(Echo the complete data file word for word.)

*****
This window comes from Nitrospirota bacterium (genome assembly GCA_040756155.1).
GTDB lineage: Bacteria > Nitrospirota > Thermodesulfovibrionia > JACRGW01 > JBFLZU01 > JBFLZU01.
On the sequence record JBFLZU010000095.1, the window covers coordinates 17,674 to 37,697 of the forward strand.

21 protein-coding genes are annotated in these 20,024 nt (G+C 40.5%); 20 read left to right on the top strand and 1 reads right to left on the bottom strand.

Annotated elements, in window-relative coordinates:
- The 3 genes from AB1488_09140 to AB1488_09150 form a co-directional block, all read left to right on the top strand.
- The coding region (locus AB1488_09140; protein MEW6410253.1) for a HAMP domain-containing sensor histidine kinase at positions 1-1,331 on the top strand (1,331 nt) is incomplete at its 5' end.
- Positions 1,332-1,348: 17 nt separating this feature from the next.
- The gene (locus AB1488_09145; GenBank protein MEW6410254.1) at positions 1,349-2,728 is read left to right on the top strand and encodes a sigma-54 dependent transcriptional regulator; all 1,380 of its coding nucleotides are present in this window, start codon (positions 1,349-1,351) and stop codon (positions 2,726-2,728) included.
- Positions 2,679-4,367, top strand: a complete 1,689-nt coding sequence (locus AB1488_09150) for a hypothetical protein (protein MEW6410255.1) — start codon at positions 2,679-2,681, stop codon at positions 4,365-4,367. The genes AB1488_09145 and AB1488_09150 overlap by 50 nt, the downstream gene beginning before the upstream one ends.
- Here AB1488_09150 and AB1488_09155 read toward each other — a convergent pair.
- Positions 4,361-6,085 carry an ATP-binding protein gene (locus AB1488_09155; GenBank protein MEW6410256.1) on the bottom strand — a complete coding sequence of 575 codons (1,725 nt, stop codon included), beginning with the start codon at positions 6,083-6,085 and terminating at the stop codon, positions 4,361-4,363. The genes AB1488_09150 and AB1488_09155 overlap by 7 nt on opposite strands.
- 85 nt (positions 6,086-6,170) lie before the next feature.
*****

This window comes from Nitrospirota bacterium (genome assembly GCA_040756155.1).
GTDB lineage: Bacteria > Nitrospirota > Thermodesulfovibrionia > JACRGW01 > JBFLZU01 > JBFLZU01.
On the sequence record JBFLZU010000095.1, the window covers coordinates 17,674 to 37,697 of the forward strand.

21 protein-coding genes are annotated in these 20,024 nt (G+C 40.5%); 20 read left to right on the top strand and 1 reads right to left on the bottom strand.

Annotated elements, in window-relative coordinates:
- The 3 genes from AB1488_09140 to AB1488_09150 form a co-directional block, all read left to right on the top strand.
- The coding region (locus AB1488_09140; protein MEW6410253.1) for a HAMP domain-containing sensor histidine kinase at positions 1-1,331 on the top strand (1,331 nt) is incomplete at its 5' end.
- Positions 1,332-1,348: 17 nt separating this feature from the next.
- The gene (locus AB1488_09145; GenBank protein MEW6410254.1) at positions 1,349-2,728 is read left to right on the top strand and encodes a sigma-54 dependent transcriptional regulator; all 1,380 of its coding nucleotides are present in this window, start codon (positions 1,349-1,351) and stop codon (positions 2,726-2,728) included.
- Positions 2,679-4,367, top strand: a complete 1,689-nt coding sequence (locus AB1488_09150) for a hypothetical protein (protein MEW6410255.1) — start codon at positions 2,679-2,681, stop codon at positions 4,365-4,367. The genes AB1488_09145 and AB1488_09150 overlap by 50 nt, the downstream gene beginning before the upstream one ends.
- Here AB1488_09150 and AB1488_09155 read toward each other — a convergent pair.
- Positions 4,361-6,085 carry an ATP-binding protein gene (locus AB1488_09155; GenBank protein MEW6410256.1) on the bottom strand — a complete coding sequence of 575 codons (1,725 nt, stop codon included), beginning with the start codon at positions 6,083-6,085 and terminating at the stop codon, positions 4,361-4,363. The genes AB1488_09150 and AB1488_09155 overlap by 7 nt on opposite strands.
- 85 nt (positions 6,086-6,170) lie before the next feature.